TikTokers divided over Ariana 'Asianfishing' after latest photoshoot

·4 min read
Photo credit: Getty Images
Photo credit: Getty Images

Ariana Grande has been accused of 'Asianfishing' after she posted – and deleted – a series of photos from a recent shoot. In the pics, the 28-year-old singer wore her signature winged eyeliner, paired with a red lip and slicked-back hair. But, the photos didn't go down well with some people, with claims she had altered her appearance to 'look more Asian'. But others have jumped to her defence saying that calling her out for these photos is racist in itself.

The term 'Asianfishing' is derived from 'Blackfishing', a phrase first used by journalist Wanna Thompson back in 2018. Thompson took to Twitter at the time to call out celebrities and influencers who she believed to be 'cosplaying' black women on social media. "Blackfishing is when white public figures, influencers and the like do everything in their power to appear black," Thompson later told CNN. "Whether that means to tan their skin excessively [and/or] wear hairstyles and clothing trends that have been pioneered by black women."

Over the years, Grande herself has been accused of 'Blackfishing', with some calling out how her skin tone in recent years looked more tanned than when she appeared on Nickelodeon's VICTORiOUS in the early 2010s. Although, she has never publicly addressed the allegations.

This week, her appearance came under the microscope once again, as people took to social media to comment on how her features looked different in her latest photoshoot. In one post, which has since gone viral, TikTok user Victoria Alexander shared screenshots of the photos in question. "I'm not saying that Ariana Grande has moved on from 'Blackfishing' to 'Asianfishing'," Alexander said, "but I am say it took me longer than expected to realise that this is her."

She continued, "I understand that celebrities will change up their look from time to time. But this is giving change up of phenotype," referring to the singer as a "racial chameleon" in the video's caption.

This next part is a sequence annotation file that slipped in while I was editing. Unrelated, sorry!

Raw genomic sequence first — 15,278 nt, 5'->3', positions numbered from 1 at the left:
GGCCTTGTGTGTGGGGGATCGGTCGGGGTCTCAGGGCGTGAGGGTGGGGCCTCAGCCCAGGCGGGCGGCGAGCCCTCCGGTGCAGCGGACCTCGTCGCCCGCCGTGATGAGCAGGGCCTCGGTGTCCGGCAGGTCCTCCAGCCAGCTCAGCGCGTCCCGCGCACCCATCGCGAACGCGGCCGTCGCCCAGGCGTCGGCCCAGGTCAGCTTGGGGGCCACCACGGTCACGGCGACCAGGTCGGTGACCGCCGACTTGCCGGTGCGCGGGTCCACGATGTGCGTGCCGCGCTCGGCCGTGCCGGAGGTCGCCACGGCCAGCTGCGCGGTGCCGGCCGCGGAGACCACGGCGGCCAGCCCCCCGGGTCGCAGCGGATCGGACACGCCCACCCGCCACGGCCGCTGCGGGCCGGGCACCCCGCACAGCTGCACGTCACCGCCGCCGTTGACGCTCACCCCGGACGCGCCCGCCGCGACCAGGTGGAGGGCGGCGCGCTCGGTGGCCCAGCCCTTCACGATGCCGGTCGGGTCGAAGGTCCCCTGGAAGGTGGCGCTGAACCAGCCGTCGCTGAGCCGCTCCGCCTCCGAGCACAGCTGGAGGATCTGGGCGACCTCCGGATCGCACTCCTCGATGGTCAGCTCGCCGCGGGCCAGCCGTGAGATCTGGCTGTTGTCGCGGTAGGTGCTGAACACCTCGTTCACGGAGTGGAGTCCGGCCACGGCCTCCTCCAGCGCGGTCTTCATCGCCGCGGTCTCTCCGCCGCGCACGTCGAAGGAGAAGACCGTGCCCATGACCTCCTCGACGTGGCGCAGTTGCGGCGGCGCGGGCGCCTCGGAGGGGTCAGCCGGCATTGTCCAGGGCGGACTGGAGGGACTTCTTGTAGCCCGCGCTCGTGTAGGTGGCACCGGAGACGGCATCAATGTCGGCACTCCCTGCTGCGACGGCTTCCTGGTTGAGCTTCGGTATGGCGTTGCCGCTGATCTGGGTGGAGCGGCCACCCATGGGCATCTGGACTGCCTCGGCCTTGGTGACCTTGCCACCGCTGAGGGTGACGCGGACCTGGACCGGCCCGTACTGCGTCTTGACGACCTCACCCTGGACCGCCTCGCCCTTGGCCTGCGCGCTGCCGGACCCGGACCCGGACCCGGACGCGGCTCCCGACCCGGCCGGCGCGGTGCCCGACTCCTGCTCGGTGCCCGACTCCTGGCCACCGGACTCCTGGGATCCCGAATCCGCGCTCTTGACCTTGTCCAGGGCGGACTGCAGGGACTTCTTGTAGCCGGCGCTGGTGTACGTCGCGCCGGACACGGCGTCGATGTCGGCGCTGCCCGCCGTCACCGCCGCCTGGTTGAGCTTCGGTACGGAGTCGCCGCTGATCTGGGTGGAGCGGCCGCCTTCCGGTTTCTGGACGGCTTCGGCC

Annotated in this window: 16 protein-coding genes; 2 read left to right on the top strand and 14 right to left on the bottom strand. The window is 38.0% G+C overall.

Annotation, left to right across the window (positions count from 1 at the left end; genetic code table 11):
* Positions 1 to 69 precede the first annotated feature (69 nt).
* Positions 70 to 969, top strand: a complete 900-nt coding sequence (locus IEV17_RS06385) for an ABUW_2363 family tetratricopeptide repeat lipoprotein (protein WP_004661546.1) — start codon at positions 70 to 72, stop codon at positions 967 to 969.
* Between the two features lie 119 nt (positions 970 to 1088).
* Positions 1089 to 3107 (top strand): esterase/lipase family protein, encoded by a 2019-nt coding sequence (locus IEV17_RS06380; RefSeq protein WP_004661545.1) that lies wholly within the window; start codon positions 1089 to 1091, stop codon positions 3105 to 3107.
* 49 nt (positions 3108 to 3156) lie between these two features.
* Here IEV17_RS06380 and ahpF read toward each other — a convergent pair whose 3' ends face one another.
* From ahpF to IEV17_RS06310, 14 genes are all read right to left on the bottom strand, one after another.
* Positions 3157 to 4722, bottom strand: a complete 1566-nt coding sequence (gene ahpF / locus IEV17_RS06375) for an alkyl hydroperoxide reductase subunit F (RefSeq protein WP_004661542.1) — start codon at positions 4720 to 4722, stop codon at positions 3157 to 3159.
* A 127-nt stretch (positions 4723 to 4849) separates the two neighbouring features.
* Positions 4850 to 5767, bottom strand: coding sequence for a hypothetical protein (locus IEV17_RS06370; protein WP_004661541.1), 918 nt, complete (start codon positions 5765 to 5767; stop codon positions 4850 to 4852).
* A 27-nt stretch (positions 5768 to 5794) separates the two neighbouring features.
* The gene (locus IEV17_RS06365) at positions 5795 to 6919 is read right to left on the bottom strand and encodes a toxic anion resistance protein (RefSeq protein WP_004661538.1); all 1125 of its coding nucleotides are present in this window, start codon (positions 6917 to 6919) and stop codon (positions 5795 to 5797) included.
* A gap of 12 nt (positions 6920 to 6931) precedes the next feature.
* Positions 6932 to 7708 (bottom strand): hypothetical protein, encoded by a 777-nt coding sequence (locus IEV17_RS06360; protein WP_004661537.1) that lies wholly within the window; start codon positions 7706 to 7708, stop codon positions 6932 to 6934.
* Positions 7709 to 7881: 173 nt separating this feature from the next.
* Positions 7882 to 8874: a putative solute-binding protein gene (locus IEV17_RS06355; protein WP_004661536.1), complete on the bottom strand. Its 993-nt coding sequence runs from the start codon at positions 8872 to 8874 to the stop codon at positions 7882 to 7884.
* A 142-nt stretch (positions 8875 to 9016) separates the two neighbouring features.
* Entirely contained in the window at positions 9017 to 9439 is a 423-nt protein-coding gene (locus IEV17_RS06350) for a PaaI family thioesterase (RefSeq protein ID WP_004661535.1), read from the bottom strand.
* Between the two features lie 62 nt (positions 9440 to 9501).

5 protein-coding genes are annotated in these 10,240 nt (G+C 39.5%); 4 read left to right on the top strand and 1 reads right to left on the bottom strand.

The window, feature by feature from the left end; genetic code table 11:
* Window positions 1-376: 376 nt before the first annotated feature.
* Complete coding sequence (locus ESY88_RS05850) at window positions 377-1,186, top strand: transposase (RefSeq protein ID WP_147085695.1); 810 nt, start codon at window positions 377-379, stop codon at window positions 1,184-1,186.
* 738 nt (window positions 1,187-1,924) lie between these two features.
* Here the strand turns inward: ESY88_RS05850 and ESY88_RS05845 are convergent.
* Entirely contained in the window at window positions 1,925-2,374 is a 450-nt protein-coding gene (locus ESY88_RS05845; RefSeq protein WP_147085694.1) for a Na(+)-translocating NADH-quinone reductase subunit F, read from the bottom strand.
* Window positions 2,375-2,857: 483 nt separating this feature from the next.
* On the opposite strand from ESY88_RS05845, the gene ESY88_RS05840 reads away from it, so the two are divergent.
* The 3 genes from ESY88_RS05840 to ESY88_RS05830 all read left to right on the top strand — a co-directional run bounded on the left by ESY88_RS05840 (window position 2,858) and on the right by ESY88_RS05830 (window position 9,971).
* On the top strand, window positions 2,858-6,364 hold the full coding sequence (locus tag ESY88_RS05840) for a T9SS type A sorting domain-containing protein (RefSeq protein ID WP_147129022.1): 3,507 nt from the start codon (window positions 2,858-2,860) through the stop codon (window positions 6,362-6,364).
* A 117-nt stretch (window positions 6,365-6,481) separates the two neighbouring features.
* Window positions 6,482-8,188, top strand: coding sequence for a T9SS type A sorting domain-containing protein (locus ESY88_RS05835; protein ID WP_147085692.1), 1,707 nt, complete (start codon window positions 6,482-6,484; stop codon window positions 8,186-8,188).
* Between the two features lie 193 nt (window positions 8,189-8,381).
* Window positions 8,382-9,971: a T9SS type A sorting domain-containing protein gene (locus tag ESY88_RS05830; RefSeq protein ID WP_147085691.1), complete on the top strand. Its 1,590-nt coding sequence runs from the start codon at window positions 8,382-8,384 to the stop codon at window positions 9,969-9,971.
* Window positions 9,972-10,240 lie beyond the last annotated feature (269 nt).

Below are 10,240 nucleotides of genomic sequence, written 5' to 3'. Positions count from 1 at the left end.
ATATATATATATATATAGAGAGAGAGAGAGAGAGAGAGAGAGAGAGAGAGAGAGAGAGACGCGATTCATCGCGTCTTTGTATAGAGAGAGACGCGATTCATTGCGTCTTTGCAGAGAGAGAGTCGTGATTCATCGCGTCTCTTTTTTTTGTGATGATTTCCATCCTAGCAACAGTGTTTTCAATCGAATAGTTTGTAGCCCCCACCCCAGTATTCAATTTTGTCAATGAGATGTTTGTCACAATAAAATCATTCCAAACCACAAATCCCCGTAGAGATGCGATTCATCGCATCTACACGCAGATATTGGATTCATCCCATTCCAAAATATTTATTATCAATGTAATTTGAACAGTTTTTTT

But Alexander wasn't alone in her thoughts, with plenty of others heading to the comments section to share their opinion on Grande's appearance. "As a long time fan, this was disappointing to realise. There's no denying it," wrote one TikTok user, with another commenting: "Love her but can't defend her."

But others have jumped to her defence, with one fan saying on Twitter that the comments were from non-Asian people but that many Asians and South East Asians didn't notice. While another pointed out that Ariana respects Asian cultures and cultures around the world. Others have also said that her skin would be lighter in winter, or could be down to the camera flash.

Some people also pointed out how the photos had been praised by Oli London – a British, caucasian person who has been open about undergoing extensive plastic surgery to look like Korean pop-star,' Jimin. London defines themselves as "transracial" and has been at the centre of their own controversy for a number of years.

"I’m so in love with @ArianaGrande's new Asian look," London wrote on Twitter, "It looks so cute and oriental. Welcome to the TRANSRACIAL club Ari, so happy to have you join me."

Elsewhere, many people questioned whether the suggestion that certain features could make Grande 'look more Asian' was racist in itself. "I'm an Asian and trust me, It's so f**king racist to assume our eyes are small," said one Twitter user.

It's not the first time Grande has been accused of appropriating Asian culture. To celebrate the release of her track "7 Rings" back in 2019, the 28-year-old had what she thought was the Japanese translation of the title tattooed on her hand. When she took to social media to show off the new ink, followers criticised her for using the Asian language as a fashion statement – also pointing out that the translation was incorrect.

“Ariana Grande’s new tattoo 七輪 means Japanese style bbq grill, not 7 rings. If you want to know about 七輪, just google SHICHIRIN,” one fan wrote on Twitter.

She later enlisted the help of a Japanese tutor to correct the mistake, sharing an updated version of the tattoo on her Instagram story.

Cosmopolitan UK has reached out to Ariana Grande's representatives for comment.

You Might Also Like